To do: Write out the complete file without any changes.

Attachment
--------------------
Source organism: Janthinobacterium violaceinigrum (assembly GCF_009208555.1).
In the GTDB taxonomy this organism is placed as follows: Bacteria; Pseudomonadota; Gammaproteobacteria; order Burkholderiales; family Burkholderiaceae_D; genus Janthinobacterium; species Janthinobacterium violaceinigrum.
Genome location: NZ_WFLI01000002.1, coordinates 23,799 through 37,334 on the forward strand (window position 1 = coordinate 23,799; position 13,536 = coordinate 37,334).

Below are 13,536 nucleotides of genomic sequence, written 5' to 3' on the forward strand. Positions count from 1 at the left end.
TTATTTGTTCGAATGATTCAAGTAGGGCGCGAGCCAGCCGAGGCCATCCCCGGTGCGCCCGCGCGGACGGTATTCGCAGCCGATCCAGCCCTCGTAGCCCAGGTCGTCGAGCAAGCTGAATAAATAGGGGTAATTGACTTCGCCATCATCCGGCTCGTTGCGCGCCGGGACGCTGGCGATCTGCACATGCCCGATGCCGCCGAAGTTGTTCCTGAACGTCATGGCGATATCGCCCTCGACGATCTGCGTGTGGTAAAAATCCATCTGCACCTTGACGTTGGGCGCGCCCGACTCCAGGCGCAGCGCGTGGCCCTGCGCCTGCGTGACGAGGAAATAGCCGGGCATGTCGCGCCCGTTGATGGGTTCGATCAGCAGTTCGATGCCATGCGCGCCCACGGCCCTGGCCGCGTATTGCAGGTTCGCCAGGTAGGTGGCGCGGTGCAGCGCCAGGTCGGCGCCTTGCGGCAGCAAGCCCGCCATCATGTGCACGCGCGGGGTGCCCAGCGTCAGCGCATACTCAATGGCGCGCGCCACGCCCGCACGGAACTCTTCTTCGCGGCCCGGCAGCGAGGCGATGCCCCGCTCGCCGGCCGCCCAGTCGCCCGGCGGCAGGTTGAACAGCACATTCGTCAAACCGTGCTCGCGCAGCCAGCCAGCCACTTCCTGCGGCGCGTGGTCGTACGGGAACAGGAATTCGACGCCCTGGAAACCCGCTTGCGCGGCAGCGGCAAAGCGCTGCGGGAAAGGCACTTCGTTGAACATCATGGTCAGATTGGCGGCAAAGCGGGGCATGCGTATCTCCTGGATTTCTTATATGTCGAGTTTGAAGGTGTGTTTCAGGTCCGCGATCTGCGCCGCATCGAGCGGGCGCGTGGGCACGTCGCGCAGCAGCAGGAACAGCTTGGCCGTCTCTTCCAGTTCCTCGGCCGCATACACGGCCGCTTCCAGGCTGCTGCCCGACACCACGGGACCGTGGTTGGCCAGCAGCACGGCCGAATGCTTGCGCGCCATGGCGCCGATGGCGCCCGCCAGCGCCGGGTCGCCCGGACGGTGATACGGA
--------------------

Source organism: Janthinobacterium violaceinigrum (assembly GCF_009208555.1).
In the GTDB taxonomy this organism is placed as follows: Bacteria; Pseudomonadota; Gammaproteobacteria; order Burkholderiales; family Burkholderiaceae_D; genus Janthinobacterium; species Janthinobacterium violaceinigrum.
Genome location: NZ_WFLI01000002.1, coordinates 23,799 through 37,334 on the forward strand (window position 1 = coordinate 23,799; position 13,536 = coordinate 37,334).

Below are 13,536 nucleotides of genomic sequence, written 5' to 3' on the forward strand. Positions count from 1 at the left end.
TTATTTGTTCGAATGATTCAAGTAGGGCGCGAGCCAGCCGAGGCCATCCCCGGTGCGCCCGCGCGGACGGTATTCGCAGCCGATCCAGCCCTCGTAGCCCAGGTCGTCGAGCAAGCTGAATAAATAGGGGTAATTGACTTCGCCATCATCCGGCTCGTTGCGCGCCGGGACGCTGGCGATCTGCACATGCCCGATGCCGCCGAAGTTGTTCCTGAACGTCATGGCGATATCGCCCTCGACGATCTGCGTGTGGTAAAAATCCATCTGCACCTTGACGTTGGGCGCGCCCGACTCCAGGCGCAGCGCGTGGCCCTGCGCCTGCGTGACGAGGAAATAGCCGGGCATGTCGCGCCCGTTGATGGGTTCGATCAGCAGTTCGATGCCATGCGCGCCCACGGCCCTGGCCGCGTATTGCAGGTTCGCCAGGTAGGTGGCGCGGTGCAGCGCCAGGTCGGCGCCTTGCGGCAGCAAGCCCGCCATCATGTGCACGCGCGGGGTGCCCAGCGTCAGCGCATACTCAATGGCGCGCGCCACGCCCGCACGGAACTCTTCTTCGCGGCCCGGCAGCGAGGCGATGCCCCGCTCGCCGGCCGCCCAGTCGCCCGGCGGCAGGTTGAACAGCACATTCGTCAAACCGTGCTCGCGCAGCCAGCCAGCCACTTCCTGCGGCGCGTGGTCGTACGGGAACAGGAATTCGACGCCCTGGAAACCCGCTTGCGCGGCAGCGGCAAAGCGCTGCGGGAAAGGCACTTCGTTGAACATCATGGTCAGATTGGCGGCAAAGCGGGGCATGCGTATCTCCTGGATTTCTTATATGTCGAGTTTGAAGGTGTGTTTCAGGTCCGCGATCTGCGCCGCATCGAGCGGGCGCGTGGGCACGTCGCGCAGCAGCAGGAACAGCTTGGCCGTCTCTTCCAGTTCCTCGGCCGCATACACGGCCGCTTCCAGGCTGCTGCCCGACACCACGGGACCGTGGTTGGCCAGCAGCACGGCCGAATGCTTGCGCGCCATGGCGCCGATGGCGCCCGCCAGCGCCGGGTCGCCCGGACGGTGATACGGA